Imagine planning and operating the streets network where the presumption is that driving and car parking is banned and every change has to go through a statutory and consultative process.
Streets would be for walking and cycling only from day one and any moves to change this arrangement would be subject to the local highway authority having to public a traffic order proposing the change to the status quo, people would have a statutory right to object in writing. Parking will only take place in marked bays, driving will be at walking pace, unless there has been proper consideration of allowing greater speeds.
Depending on the type of traffic order, there would be specific national statutory consultees. For example, we'd have to have the views of the emergency services taken into account, but perhaps we should also include the Cycling Marketing Board and the European Cycle Logistics Federation to represent industry views, Living Streets to make sure the view of people walking are taken into account. Of course, we should be ensuring that Cycling UK and local cycling groups (where they exist) are included by default.
If someone wanted to introduce parking in their street, they would have to get some buy-in from local councillors. Depending on the authority and it's constitution, this might require a petition where it will only be taken forward if there is a majority. It might be that local area committees have discretionary funds to take requests forward.
Once the parking request has been made a priority then it will have to be designed and a traffic order advertised with at least 21 days for people to respond. Once people have responded, the request would need to go to the highways committee for debate, although sometimes the decision would be deferred for more information to be gathered. In some cases, we might need to constrain the width of the parking bay to 1.5 metres. Yes there will be people who will want to park their SUV there, but sorry, compromises have to be made.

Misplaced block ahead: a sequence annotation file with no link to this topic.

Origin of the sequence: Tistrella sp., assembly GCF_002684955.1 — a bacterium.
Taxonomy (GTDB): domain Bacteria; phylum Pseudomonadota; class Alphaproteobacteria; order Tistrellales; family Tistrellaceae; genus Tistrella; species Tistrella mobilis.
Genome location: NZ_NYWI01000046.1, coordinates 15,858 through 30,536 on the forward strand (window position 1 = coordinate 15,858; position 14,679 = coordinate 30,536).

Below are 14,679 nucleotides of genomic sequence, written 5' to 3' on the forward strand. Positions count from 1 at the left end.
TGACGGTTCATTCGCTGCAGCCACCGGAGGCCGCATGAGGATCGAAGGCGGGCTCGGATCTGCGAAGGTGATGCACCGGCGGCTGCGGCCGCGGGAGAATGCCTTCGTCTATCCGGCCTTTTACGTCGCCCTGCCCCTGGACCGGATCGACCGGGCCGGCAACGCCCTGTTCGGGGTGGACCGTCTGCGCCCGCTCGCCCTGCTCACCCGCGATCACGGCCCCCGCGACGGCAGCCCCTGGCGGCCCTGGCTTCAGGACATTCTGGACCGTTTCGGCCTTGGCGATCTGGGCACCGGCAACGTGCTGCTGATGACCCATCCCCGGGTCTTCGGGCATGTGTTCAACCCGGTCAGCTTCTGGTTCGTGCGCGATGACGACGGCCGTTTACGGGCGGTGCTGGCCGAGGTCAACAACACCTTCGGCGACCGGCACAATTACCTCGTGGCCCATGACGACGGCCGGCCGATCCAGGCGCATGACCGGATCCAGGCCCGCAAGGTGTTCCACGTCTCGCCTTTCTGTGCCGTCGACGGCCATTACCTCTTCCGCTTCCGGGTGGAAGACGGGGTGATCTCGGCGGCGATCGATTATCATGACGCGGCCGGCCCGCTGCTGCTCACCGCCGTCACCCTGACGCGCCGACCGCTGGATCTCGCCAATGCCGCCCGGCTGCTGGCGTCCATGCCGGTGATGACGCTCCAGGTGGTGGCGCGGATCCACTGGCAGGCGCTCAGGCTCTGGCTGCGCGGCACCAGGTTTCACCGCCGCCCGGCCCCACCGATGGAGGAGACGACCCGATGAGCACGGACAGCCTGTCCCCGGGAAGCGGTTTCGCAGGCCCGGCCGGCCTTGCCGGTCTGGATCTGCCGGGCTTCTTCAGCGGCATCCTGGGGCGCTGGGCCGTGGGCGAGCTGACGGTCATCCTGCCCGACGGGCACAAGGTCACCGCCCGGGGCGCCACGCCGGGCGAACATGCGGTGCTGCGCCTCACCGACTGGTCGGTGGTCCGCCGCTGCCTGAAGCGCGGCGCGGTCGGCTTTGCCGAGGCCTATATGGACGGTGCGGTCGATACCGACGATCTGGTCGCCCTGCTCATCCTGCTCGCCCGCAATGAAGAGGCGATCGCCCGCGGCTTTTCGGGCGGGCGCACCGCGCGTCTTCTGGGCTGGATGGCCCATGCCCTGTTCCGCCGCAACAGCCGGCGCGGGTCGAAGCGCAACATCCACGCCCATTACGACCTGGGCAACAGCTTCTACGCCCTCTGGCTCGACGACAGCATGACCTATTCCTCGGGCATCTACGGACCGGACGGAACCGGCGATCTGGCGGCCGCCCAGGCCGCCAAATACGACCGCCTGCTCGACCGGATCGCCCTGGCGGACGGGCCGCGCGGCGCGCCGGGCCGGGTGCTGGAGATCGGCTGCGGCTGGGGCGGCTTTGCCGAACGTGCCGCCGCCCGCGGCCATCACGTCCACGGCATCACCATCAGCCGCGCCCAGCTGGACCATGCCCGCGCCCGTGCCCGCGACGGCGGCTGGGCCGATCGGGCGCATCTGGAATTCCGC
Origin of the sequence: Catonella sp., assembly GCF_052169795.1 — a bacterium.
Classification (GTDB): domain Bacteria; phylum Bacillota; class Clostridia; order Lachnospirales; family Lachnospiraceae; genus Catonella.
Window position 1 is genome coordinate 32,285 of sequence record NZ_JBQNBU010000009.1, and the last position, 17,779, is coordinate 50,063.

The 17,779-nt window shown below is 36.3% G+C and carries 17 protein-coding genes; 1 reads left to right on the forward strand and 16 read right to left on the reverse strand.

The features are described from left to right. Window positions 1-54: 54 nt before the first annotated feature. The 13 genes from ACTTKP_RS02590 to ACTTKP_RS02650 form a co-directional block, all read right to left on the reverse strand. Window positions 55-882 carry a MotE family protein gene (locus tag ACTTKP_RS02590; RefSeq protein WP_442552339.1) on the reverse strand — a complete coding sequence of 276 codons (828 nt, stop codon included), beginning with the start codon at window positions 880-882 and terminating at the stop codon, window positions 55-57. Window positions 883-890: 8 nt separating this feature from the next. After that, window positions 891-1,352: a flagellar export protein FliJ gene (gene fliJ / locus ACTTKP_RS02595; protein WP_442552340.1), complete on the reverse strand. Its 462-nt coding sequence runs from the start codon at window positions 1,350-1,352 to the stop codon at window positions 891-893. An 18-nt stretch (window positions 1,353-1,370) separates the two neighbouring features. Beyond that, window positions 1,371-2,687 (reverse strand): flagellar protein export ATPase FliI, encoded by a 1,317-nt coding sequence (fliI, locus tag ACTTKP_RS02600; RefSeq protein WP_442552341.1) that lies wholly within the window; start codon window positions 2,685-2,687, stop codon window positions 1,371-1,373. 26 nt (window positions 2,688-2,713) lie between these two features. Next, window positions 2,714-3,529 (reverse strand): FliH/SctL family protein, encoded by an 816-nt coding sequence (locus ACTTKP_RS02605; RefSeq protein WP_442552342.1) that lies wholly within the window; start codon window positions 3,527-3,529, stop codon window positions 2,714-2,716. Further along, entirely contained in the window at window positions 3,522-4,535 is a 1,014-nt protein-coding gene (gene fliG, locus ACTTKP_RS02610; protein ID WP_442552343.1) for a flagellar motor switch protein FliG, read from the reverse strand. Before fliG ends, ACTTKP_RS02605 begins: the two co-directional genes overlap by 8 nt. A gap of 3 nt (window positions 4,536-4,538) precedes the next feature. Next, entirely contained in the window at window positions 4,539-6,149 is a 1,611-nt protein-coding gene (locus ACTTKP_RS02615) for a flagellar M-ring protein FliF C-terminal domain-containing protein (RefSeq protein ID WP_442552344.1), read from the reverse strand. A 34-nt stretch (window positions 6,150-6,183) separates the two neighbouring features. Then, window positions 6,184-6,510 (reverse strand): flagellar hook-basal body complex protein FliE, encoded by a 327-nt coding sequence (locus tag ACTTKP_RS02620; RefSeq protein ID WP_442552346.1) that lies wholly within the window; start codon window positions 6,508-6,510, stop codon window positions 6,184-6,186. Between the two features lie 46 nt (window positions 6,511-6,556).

For general improvements to the motoring network, local authorities would need to bid for funds through their Local Transport Plan and in some cases, they would need to get match funding from the local combined authority or national government. Of course, we would have to allocate budgets within short political horizons and require bids between authorities who all have needs because there's no way we can fund everything. What this does mean, unfortunately is that before we can provide that bridge over the river for motorists, we need to undertake a programme of encouragement to get numbers up before it can be considered.
For readers in England, the Westminster government will be setting up a new body called "Cycleways England". It will be responsible for improving the National Cycle Network and billions of pounds will be made available for infrastructure delivery. Cycleways England will also be responsible for developing the Design Manual for Cycle Tracks and Bridges. The DMCTB will have a special design standard on separated motoring infrastructure, but in practice, they'll tend to plump for another standard which requires drivers to share with trains. In some circumstances, new shared-use railways will need staggered barriers to help slow drivers down before they meet a cycle track.
Back in local communities, one very controversial issue will be that of the Experimental Traffic Order Process. It's something which has been used for decades, especially in the 70s and 80s where we opened up whole areas to rat-running. These days, motoring campaigners call them "high traffic neighbourhoods" and while naming them as a "thing" can be counter-productive some, of the least progressive councils have embraced them. Of course, as a response to Covid, some local authorities did rip out pop-up motoring lanes because they were destroying local businesses. We'll probably look back on all of this and smile at the days when walking and cycling campaigners paraded through Leytonstone to stop the M12 being built along Francis Road.
OK, I'm being facetious, but the generality of what I have written is very much how modern highway management has evolved legislatively, culturally and politically. We "have a motor traffic first" presumption and changing it requires time, effort and money. On traffic orders, we have given statutory voices to freight trade bodies and some local authorities have created all sorts of hoops for people to jump through when they ask for change.
As we continue to get push back from politicians, lobby groups, trade bodies and those with a vested interest in the status quo, it might be useful to pause for a moment and remind that they are coming at this from a position of embedded power.